Defending the grid

IoT across the power grid creates new openings for hackers

electrical grid powerline
Credit: Pexels

The month's final theme for National Cyber Security Awareness, building resilience in critical infrastructure, should resonate as a priority for all. If you look at what happened with the Mirai and Dyn attacks, they present the harsh reality that most IoT developers hoped they could avoid.

The obvious damage that will continue to come with these attacks range from general frustration to economic losses. But, at the risk of seeming overly paranoid, I am going to agree that these IoT DDoS attacks change the game.

In thinking about the wide range of vulnerabilities yet to be exploited, one serious unintended consequence with IoT is that lives are potentially at stake. Whether it's medical devices going offline or electrical grids being compromised, the stakes go beyond frustration and fiscal loss. 

The electrical grid runs everywhere, and there are a few different ways that it can be compromised. The potential of a physical attack is always ongoing, said Stewart Kantor, CEO of Full Spectrum but there are other risks.

"One risk is that the data traffic gets blocked and they can't connect to what's controlling the grid. Another is that somebody gets in and takes control, like Ukraine," Kantor said.

Utilities have a variety of perimeter techniques to protect against physical attacks, but they lack updated measures to protect data communication. "These systems were designed a hundred years ago with Edison, and except within the last 10 years, they didn't do much more than have dial up modems over a telephone network. They were as secure as the landlines were. They were secure, but that is no longer true," Kantor said.

High voltage can do a lot of damage, and you can quite literally blow things up. Kantor said, "Economically it's a disaster too. If you can't get to an outlet, you can't get your job done anymore. We're all attached to the grid. In order to support all these apps, you need the automation, but that introduces all these vulnerabilities."

As is true in most sectors, utilities need to automate in order to increase efficiency and handle new applications like solar. "They want to use internet protocol but don't want to be vulnerable," said Kantor. 

[ RELATED: ICS vulnerabilities are still rampant ]

One effort to mitigate risks has to do with real time control. In short, there are no real time controls, but Kantor said that's changing to allow real time updates. "A lot has to do with wind and solar. They are starting to drive deep down into the grid with data communication so that they have the ability to reroute power and increase or decrease voltage."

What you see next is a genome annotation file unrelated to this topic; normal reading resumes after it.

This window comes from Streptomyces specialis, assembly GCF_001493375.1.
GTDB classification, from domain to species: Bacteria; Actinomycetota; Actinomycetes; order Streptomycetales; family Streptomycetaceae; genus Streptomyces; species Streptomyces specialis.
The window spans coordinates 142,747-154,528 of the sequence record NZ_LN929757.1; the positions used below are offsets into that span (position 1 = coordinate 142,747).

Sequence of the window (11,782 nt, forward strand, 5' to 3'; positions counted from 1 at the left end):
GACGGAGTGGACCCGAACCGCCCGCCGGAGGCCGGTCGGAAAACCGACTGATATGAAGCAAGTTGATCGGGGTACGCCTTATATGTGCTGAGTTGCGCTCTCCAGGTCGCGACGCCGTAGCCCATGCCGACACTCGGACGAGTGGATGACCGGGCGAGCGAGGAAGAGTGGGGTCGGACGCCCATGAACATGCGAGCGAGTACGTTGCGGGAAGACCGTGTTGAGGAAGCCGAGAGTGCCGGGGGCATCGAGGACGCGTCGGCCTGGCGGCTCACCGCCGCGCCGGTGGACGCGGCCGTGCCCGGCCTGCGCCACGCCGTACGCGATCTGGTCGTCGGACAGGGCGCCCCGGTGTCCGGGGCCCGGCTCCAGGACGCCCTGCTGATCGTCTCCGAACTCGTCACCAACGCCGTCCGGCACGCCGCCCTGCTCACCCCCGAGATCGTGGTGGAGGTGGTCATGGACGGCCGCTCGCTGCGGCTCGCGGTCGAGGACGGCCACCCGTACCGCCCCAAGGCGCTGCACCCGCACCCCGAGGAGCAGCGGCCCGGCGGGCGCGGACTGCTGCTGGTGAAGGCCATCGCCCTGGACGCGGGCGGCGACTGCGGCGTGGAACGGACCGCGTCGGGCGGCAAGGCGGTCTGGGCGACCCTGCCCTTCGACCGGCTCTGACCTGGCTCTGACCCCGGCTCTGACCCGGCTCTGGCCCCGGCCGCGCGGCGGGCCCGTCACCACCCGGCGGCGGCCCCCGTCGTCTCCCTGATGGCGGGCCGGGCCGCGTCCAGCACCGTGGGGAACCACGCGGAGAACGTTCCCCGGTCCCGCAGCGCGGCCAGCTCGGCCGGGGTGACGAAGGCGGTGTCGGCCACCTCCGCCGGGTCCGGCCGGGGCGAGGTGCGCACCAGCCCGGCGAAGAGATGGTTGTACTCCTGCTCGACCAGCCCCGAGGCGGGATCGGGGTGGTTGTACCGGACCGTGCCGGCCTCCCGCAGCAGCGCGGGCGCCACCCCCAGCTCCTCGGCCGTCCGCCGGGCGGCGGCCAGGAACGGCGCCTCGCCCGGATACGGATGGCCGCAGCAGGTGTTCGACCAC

Using public networks is also of great concern in securing utility grids because they are vulnerable to that carrier. In a DDoS attack, that provider alone can block them from getting access to the grid. They basically go blind. That's why, Kantor said, "If you think about utility companies, they are very focused on security-related issues because they supply the power to everything we do."

Adversaries could use WiFi type technologies to disrupt service, said Kantor. "They could easily set up a WiFi access point next to a portion of the grid that is using WiFi, which would create interference and take them offline. Who regulates that? If the carrier can't handle that data traffic, who is liable?"

One solution, said Kantor, is to have a completely private internet. "The ones who want to be the most secure create an air gap that will keep the corporate network with public access completely separated. They move to a different computer and those computers and servers are never connected to the public internet."

For vendors who are remotely trouble shooting auto-mechanical equipment or any kind of grid management, "They can open up a port with multiple levels of authentication and the port closes after a period of time to limit the potential for a sustained attack," Kantor said.

Different layers of security will best defend utilities, but there are still vulnerabilities at the edge. "They connect a public device to an Ethernet port of a remote device. When the utility looks at it, they focus on all the vulnerabilities at the grid edge and internally, but port security is a huge issue at the remote device," Kantor said.

So the question for utilities becomes what kind of security are you going to have in addition?

"They can run a VPN over wireless connection, turn on encryption, encrypt over the air, and then whatever else they want to do. Radios require authentication, and utility companies often run their own private voice networks that they continue to operate."

Different from the corporate considerations, utilities need to think about security and reliability, as they have to have the ability to recover from either natural or man made disasters. They need now to be building resilience into critical infrastructure because we will only see more of these attacks.

This article is published as part of the IDG Contributor Network. Want to Join?

To comment on this article and other CSO content, visit our Facebook page or our Twitter stream.
Insider: Hacking the elections: myths and realities
Notice to our Readers
We're now using social media to take your comments and feedback. Learn more about this here.